How to Make a New House Feel Like Home

How to Make a New House Feel Like Home

You did it! You pulled off your big move, without forgetting or damaging anything, and you’re fully unpacked. And yet, in some ways, successfully moving into a new place is only the beginning.

Read on for some tips and guidelines for the next big item on your moving checklist: making your new house/apartment feel like home.

Check Off the Official Stuff

  • Make sure important papers are organized. This means everything related to the move (insurance contracts, bill of lading, moving contracts, leases, etc.), as well as all your personal documents (medical, dental, school records, etc.)

  • Complete your change of address with everyone you need to: insurance companies, banks, the DMV, employers, etc.

  • Register to vote!

Ensure Your Safety

  • Install new locks and security systems. If you’re renting, talk with your landlord before doing so.

  • Make sure smoke alarms and carbon monoxide detectors are working, and you have a full fire-extinguisher.

  • Locate your water shutoff valve and circuit breaker board.

Get Your Bearings

  • Locate the nearest hospital, police station, fire station, pet hospital, gas station, grocery store, bank and post office.

  • Find a new doctor, dentist, pediatrician and veterinarian.

  • Find out the trash/recycling pickup times.

  • A great way to start feeling like a local is to act like one! That means going to the best places to eat, relaxing in the most beautiful spots, hiking the best trails, etc. You can talk to your neighbors, chat up the locals (use the always well-received “I just moved here” line) or use the wonders of the internet. Try sites like Yelp or Zomato for great food, seek advice on Facebook/Twitter, or check local blogs for the inside scoop.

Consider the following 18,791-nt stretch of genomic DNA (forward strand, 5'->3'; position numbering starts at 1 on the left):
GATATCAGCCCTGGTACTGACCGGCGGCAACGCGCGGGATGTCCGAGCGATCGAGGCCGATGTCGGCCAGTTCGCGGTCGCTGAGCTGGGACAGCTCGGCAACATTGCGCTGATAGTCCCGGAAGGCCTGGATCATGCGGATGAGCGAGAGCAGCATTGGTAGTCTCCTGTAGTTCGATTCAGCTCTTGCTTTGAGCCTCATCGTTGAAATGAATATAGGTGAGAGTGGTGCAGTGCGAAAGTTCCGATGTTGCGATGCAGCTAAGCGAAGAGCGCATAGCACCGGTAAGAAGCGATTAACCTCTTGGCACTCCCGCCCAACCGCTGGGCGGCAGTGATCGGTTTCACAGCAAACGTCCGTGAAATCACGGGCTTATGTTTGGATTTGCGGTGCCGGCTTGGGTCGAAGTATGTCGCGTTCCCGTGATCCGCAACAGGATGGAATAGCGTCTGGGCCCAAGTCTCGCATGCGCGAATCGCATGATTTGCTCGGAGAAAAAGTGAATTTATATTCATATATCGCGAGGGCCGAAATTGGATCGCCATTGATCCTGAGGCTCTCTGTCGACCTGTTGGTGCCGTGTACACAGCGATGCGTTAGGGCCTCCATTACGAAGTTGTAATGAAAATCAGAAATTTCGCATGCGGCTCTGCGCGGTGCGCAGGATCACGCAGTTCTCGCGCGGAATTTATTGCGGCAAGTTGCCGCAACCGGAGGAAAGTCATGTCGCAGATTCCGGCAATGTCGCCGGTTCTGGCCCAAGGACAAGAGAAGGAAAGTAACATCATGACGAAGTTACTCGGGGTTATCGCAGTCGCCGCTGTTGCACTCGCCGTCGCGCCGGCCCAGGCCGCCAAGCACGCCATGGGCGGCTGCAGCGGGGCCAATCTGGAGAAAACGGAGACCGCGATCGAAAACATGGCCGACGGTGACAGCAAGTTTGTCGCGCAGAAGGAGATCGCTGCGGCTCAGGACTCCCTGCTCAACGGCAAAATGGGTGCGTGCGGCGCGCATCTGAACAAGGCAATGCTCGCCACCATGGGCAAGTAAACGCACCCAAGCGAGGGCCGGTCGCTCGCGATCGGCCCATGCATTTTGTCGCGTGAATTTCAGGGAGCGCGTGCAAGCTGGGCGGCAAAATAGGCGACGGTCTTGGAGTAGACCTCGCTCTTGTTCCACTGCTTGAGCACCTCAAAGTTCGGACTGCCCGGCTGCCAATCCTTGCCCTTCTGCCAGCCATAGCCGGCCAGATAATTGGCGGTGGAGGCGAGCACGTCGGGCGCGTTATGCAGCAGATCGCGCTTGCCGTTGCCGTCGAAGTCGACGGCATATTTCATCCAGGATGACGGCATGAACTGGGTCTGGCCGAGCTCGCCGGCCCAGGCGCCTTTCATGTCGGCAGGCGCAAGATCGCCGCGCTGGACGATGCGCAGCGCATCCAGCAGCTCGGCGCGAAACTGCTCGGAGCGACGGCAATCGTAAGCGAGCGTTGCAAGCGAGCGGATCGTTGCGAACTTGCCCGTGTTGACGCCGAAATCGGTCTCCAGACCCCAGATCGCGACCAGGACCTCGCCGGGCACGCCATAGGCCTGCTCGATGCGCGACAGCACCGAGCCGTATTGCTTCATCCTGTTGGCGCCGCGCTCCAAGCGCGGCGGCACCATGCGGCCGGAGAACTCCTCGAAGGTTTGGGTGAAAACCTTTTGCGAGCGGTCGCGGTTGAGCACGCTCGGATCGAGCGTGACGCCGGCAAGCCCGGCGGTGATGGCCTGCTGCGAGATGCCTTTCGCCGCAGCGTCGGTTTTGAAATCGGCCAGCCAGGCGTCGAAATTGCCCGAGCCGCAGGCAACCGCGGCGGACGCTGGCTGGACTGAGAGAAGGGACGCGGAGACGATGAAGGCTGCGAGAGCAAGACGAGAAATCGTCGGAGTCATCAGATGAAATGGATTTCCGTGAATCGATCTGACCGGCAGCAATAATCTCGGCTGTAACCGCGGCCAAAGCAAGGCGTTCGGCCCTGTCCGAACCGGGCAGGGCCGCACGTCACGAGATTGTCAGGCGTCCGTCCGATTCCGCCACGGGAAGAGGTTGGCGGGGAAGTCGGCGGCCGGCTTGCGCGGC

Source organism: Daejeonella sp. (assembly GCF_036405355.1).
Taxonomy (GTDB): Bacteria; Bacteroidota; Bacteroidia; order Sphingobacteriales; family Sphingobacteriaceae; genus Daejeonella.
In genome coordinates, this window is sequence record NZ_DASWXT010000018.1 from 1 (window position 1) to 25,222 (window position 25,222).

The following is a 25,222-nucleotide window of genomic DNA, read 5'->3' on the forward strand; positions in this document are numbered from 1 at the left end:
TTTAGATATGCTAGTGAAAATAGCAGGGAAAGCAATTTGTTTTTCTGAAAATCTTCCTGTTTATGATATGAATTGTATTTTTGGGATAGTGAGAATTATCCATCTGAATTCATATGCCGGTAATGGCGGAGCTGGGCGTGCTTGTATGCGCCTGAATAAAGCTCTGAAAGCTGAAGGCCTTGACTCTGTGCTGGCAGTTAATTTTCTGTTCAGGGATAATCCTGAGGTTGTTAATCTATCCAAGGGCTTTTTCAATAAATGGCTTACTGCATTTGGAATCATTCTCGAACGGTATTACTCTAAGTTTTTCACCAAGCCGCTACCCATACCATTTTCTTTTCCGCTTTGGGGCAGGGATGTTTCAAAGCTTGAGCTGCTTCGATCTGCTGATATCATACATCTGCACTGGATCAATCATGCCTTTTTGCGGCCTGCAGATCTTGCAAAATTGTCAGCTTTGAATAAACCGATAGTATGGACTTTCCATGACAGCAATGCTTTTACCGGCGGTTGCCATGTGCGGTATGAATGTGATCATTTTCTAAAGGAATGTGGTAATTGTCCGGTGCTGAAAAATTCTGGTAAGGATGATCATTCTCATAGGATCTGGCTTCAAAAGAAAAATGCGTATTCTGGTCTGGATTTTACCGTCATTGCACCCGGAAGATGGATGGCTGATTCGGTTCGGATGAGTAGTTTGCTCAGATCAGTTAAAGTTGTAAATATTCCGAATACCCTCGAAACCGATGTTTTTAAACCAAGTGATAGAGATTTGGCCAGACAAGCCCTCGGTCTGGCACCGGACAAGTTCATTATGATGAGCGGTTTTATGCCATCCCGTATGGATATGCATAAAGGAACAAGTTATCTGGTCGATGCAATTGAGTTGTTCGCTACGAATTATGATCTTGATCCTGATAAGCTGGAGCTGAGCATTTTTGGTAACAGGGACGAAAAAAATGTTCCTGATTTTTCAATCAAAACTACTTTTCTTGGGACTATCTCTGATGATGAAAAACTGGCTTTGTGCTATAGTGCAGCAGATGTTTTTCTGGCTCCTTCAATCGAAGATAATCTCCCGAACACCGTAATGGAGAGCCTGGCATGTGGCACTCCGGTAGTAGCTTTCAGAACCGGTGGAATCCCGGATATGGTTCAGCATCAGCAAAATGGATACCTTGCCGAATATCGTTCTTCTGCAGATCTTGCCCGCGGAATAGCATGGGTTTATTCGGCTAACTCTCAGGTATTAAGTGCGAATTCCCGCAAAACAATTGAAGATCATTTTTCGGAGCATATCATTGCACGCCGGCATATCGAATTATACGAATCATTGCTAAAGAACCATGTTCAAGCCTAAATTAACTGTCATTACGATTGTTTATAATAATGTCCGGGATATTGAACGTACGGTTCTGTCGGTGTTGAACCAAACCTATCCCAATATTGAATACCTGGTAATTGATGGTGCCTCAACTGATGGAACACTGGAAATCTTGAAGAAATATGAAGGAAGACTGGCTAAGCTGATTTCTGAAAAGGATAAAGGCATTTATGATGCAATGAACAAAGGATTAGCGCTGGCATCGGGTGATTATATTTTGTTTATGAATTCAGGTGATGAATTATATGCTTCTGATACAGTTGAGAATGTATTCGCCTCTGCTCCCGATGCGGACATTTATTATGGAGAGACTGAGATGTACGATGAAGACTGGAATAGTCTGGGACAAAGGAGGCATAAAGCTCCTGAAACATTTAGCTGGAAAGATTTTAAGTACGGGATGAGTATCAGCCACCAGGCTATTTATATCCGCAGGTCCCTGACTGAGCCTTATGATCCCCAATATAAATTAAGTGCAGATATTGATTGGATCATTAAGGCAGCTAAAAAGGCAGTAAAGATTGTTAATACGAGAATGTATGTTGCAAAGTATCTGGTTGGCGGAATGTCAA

Get Your Kids and Pets Settled

  • Organize Skype calls with friends, family and favorite babysitters from your prior hometown.

  • If you haven’t done so already, now’s the time to find new schools for your kids! Definitely include older children in the selection process.

  • Volunteer at schools, go to parks to find friends and setup playdates for your pets and young ones.

  • Moving is stressful for everyone, so expect some level of regression and difficult behavior.

  • Give both your kids and pets time and space to adjust. Accept that it could be weeks or months until they feel fully settled and at home.

Connect with Your Community

  • Throw a house-warming party to get to know your new neighbors, who could one day become your future babysitters, friends, pet-sitters and even fellow survivors in the aftermath of the zombie apocalypse!

  • Check with your local Home Owner’s Association to see if there are any rules you should know about (such as what you can or cannot add to your home).

  • Join clubs/activities organized by the community. Check out the community board at the local library and sign up for local magazines and newspapers. Meetup is also great for both keeping up old hobbies and starting new ones.

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